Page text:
The proposed EU Directive on improving working conditions in platform work should broaden the legal presumption of ‘worker’ status by re-wording the indicators of control and clarify the criteria that platforms can use to rebut the presumption of employment. All workers should have access to social protection, regardless of their legal status. Provisions on algorithmic management should cover all workers subject to automated supervision, and not just those working in the platform economy, recommends the new report entitled “Back to What Truly Matters: Platforms, AI and youth in workplace”.
Over 28 million people in the EU work through digital labour platforms. Of these, an estimated 4.1 million work on-location, as opposed to performing work online, and are often referred to as “gig-workers”, who could be reclassified by the proposed directive from self-employed contractors to employees of the platform companies. This is important as many platform workers are currently misclassified as ‘self-employed’ in spite of working under the direct control of platform companies. Consequently, they miss out on EU labour and social protections.
The new report by Reshaping Work – an Amsterdam-based foundation – finds the proposed Directive could better address key issues in platform work such as unpredictable working hours and income or lack of social protection, whilst preserving the flexibility and autonomy of platform workers, often working concurrently for many different platform companies.
The proposed Directive will help by introducing a rebuttable presumption of ‘worker’ status based on indicators of control. This should be broadened, according to the report, by improving the proposed indicators of control so as not to hamper the application of the so-called ‘primacy of facts’ principle (the actual performance of the work and not the parties’ description of the relationship). However, the proposed Directive should also clarify the criteria that platforms can use to rebut that presumption.
The proposed Directive increases fairness, transparency, and accountability in the use of automated supervision and management of workers by providing enhanced algorithmic management rights to workers and the genuinely self-employed. However, it should also define what aspects of algorithmic management need to be explained and to what extent. This should also be followed up by the strengthening of labour inspectorates and data protection authorities to enforce the regulation.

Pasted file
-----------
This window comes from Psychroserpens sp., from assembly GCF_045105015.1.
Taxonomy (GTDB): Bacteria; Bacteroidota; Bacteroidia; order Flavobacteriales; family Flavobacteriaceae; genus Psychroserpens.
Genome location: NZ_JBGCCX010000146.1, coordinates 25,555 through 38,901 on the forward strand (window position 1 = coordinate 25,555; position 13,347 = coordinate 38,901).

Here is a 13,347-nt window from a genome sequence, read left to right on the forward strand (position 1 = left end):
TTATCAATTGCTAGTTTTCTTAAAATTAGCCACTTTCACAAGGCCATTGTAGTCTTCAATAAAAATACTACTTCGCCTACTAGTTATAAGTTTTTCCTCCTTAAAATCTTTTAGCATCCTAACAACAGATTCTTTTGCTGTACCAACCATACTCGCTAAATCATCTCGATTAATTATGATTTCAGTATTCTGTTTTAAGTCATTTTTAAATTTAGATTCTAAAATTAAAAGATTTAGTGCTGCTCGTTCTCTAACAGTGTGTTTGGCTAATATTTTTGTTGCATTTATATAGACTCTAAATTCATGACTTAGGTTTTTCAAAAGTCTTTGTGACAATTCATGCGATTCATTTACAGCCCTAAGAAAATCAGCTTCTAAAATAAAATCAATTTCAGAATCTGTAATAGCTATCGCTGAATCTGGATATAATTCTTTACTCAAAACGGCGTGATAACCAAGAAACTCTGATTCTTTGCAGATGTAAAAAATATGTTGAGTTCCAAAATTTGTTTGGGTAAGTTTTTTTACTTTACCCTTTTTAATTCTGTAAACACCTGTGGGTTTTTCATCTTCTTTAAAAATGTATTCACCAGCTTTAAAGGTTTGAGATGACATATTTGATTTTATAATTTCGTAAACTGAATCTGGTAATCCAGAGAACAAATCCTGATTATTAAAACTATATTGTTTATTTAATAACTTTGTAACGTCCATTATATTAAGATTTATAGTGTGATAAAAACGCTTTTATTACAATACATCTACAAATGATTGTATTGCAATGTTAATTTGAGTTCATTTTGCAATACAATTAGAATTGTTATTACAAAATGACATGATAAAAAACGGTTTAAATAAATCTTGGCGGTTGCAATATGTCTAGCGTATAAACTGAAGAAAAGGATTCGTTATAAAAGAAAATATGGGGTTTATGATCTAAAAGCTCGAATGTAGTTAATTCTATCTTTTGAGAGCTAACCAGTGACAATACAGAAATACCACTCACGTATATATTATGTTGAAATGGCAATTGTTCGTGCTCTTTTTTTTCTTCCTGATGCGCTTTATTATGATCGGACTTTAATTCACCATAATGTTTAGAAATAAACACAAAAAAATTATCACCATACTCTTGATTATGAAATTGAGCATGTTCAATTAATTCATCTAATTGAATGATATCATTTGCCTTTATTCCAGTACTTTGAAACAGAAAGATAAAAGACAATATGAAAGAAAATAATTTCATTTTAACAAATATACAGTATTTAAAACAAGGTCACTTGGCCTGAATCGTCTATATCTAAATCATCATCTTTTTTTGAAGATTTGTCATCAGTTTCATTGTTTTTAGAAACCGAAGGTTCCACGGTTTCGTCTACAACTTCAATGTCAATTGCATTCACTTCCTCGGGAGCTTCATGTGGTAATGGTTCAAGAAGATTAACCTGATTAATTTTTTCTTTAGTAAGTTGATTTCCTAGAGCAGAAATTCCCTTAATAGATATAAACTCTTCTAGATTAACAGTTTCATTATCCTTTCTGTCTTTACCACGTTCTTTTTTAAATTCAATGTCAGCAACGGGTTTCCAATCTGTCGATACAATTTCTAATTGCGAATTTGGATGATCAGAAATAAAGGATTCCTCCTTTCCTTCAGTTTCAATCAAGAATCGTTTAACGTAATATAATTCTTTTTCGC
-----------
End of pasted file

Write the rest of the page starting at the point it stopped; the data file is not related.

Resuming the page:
By potentially recording movements, voice, and emotions, artificial intelligence (AI) risks breaching workers’ privacy. Designed on previous data patterns, AI can also reproduce and amplify pre-existing biases and discrimination. The report warns of low awareness of these risks and encourages workers to exercise their data protection (privacy) rights as envisioned by GDPR.
“We must take a step back from solely establishing employment status to ensuring decent standards of work, regardless of the employment relationship; from agreeing on the Directive to also implementing it; from AI causing issues to AI powering solutions; but also from safeguarding our bottom line today to getting more youth back into training, education, and employment”, says Jovana Karanovic, Reshaping Work Founder and Assistant Professor at Rotterdam School of Management. She adds: “For workers to enjoy decent working conditions, we first need to secure availability of good quality jobs – and that will be a challenge considering the current economic situation. This provides another justification for extending social protection to all workers – that would uphold European principles of solidarity but also show that we are ready to adapt to the new realities”.
The Reshaping Work report is unique as recommendations are derived from an extensive dialogue facilitated among 32 leading companies, startups, trade unions, academic researchers and other key stakeholders. Reshaping Work consolidated their views, highlighting points of agreement and disagreement as well as arriving at its own conclusions with the aim to inform and inspire policy discussions on the platform work directive, AI at work, and youth employment and workplace well-being.
Media contacts: Stevan Vujasinovic, Reshaping Work Communications Consultant, Email: firstname.lastname@example.org, Mob: +381 63 390 218 Jovana Karanovic, Report Editor, Reshaping Work Founder and Managing Director, Assistant Professor, Rotterdam School of Management, Email: email@example.com Mob: +31 62 895 9 800
About: Reshaping Work Dialogue is a Europe-wide initiative by the Reshaping Work Foundation that brings together companies, trade unions, start-ups, scale-ups, research institutes, and advocacy groups to explore and share ideas, solutions, and policy responses aimed at advancing welfare and well-being of workers and socially-responsible practices of companies. This year’s Dialogue report illuminates key challenges and policy recommendations in three specific areas: i) platform work directive ii) AI at the workplace and iii) youth employment and workplace well-being.